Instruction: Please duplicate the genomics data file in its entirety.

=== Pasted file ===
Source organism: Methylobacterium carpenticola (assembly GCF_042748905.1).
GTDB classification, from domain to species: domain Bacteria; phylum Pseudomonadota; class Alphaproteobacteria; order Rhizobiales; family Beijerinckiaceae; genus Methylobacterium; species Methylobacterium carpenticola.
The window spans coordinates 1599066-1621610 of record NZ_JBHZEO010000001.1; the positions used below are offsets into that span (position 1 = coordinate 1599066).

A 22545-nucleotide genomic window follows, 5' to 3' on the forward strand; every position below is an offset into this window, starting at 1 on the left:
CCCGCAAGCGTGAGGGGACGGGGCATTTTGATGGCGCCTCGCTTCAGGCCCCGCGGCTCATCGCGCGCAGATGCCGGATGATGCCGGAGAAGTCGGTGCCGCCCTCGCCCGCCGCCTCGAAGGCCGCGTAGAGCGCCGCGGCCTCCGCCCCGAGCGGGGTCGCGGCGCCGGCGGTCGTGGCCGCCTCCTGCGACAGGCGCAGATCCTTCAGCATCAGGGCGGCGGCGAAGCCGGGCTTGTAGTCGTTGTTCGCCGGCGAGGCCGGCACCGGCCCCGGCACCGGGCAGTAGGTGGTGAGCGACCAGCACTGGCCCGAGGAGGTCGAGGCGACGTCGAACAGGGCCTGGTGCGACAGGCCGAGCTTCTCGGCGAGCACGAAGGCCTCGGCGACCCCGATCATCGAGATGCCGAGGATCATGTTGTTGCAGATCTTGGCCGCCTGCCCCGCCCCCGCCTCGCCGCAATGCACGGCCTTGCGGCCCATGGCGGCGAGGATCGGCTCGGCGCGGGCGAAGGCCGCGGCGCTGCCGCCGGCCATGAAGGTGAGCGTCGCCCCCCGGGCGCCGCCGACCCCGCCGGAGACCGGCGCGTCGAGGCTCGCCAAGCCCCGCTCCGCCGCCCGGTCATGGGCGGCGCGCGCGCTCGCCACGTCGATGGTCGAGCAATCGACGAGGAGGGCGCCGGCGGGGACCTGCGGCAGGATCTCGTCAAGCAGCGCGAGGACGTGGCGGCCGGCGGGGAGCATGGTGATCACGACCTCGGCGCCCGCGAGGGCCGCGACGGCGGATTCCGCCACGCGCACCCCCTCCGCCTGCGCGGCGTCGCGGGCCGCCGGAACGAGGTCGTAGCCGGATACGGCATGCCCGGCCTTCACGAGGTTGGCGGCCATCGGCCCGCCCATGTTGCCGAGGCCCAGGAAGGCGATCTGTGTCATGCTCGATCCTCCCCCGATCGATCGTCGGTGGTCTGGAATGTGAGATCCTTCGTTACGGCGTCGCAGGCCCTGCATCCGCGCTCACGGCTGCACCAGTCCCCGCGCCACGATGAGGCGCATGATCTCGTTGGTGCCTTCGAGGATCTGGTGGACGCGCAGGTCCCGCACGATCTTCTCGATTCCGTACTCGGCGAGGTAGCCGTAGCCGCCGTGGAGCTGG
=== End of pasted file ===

Source organism: Methylobacterium carpenticola (assembly GCF_042748905.1).
GTDB classification, from domain to species: domain Bacteria; phylum Pseudomonadota; class Alphaproteobacteria; order Rhizobiales; family Beijerinckiaceae; genus Methylobacterium; species Methylobacterium carpenticola.
The window spans coordinates 1599066-1621610 of record NZ_JBHZEO010000001.1; the positions used below are offsets into that span (position 1 = coordinate 1599066).

A 22545-nucleotide genomic window follows, 5' to 3' on the forward strand; every position below is an offset into this window, starting at 1 on the left:
CCCGCAAGCGTGAGGGGACGGGGCATTTTGATGGCGCCTCGCTTCAGGCCCCGCGGCTCATCGCGCGCAGATGCCGGATGATGCCGGAGAAGTCGGTGCCGCCCTCGCCCGCCGCCTCGAAGGCCGCGTAGAGCGCCGCGGCCTCCGCCCCGAGCGGGGTCGCGGCGCCGGCGGTCGTGGCCGCCTCCTGCGACAGGCGCAGATCCTTCAGCATCAGGGCGGCGGCGAAGCCGGGCTTGTAGTCGTTGTTCGCCGGCGAGGCCGGCACCGGCCCCGGCACCGGGCAGTAGGTGGTGAGCGACCAGCACTGGCCCGAGGAGGTCGAGGCGACGTCGAACAGGGCCTGGTGCGACAGGCCGAGCTTCTCGGCGAGCACGAAGGCCTCGGCGACCCCGATCATCGAGATGCCGAGGATCATGTTGTTGCAGATCTTGGCCGCCTGCCCCGCCCCCGCCTCGCCGCAATGCACGGCCTTGCGGCCCATGGCGGCGAGGATCGGCTCGGCGCGGGCGAAGGCCGCGGCGCTGCCGCCGGCCATGAAGGTGAGCGTCGCCCCCCGGGCGCCGCCGACCCCGCCGGAGACCGGCGCGTCGAGGCTCGCCAAGCCCCGCTCCGCCGCCCGGTCATGGGCGGCGCGCGCGCTCGCCACGTCGATGGTCGAGCAATCGACGAGGAGGGCGCCGGCGGGGACCTGCGGCAGGATCTCGTCAAGCAGCGCGAGGACGTGGCGGCCGGCGGGGAGCATGGTGATCACGACCTCGGCGCCCGCGAGGGCCGCGACGGCGGATTCCGCCACGCGCACCCCCTCCGCCTGCGCGGCGTCGCGGGCCGCCGGAACGAGGTCGTAGCCGGATACGGCATGCCCGGCCTTCACGAGGTTGGCGGCCATCGGCCCGCCCATGTTGCCGAGGCCCAGGAAGGCGATCTGTGTCATGCTCGATCCTCCCCCGATCGATCGTCGGTGGTCTGGAATGTGAGATCCTTCGTTACGGCGTCGCAGGCCCTGCATCCGCGCTCACGGCTGCACCAGTCCCCGCGCCACGATGAGGCGCATGATCTCGTTGGTGCCTTCGAGGATCTGGTGGACGCGCAGGTCCCGCACGATCTTCTCGATTCCGTACTCGGCGAGGTAGCCGTAGCCGCCGTGGAGCTGG